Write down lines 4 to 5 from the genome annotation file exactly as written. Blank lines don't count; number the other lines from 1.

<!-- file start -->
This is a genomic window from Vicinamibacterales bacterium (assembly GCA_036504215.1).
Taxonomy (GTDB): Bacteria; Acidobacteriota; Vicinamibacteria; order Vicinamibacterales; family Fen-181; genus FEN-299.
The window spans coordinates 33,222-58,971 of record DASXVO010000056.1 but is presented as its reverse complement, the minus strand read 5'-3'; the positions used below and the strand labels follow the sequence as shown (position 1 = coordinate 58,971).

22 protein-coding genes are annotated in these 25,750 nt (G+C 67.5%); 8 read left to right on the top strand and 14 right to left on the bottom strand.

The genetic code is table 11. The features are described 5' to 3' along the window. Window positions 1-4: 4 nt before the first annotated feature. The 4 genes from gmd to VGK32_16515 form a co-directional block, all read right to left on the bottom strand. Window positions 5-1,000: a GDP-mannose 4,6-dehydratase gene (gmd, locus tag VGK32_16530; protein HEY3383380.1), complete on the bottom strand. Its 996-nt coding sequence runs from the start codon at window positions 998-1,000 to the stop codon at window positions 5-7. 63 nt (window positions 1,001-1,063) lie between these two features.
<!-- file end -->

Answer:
22 protein-coding genes are annotated in these 25,750 nt (G+C 67.5%); 8 read left to right on the top strand and 14 right to left on the bottom strand.

The genetic code is table 11. The features are described 5' to 3' along the window. Window positions 1-4: 4 nt before the first annotated feature. The 4 genes from gmd to VGK32_16515 form a co-directional block, all read right to left on the bottom strand. Window positions 5-1,000: a GDP-mannose 4,6-dehydratase gene (gmd, locus tag VGK32_16530; protein HEY3383380.1), complete on the bottom strand. Its 996-nt coding sequence runs from the start codon at window positions 998-1,000 to the stop codon at window positions 5-7. 63 nt (window positions 1,001-1,063) lie between these two features.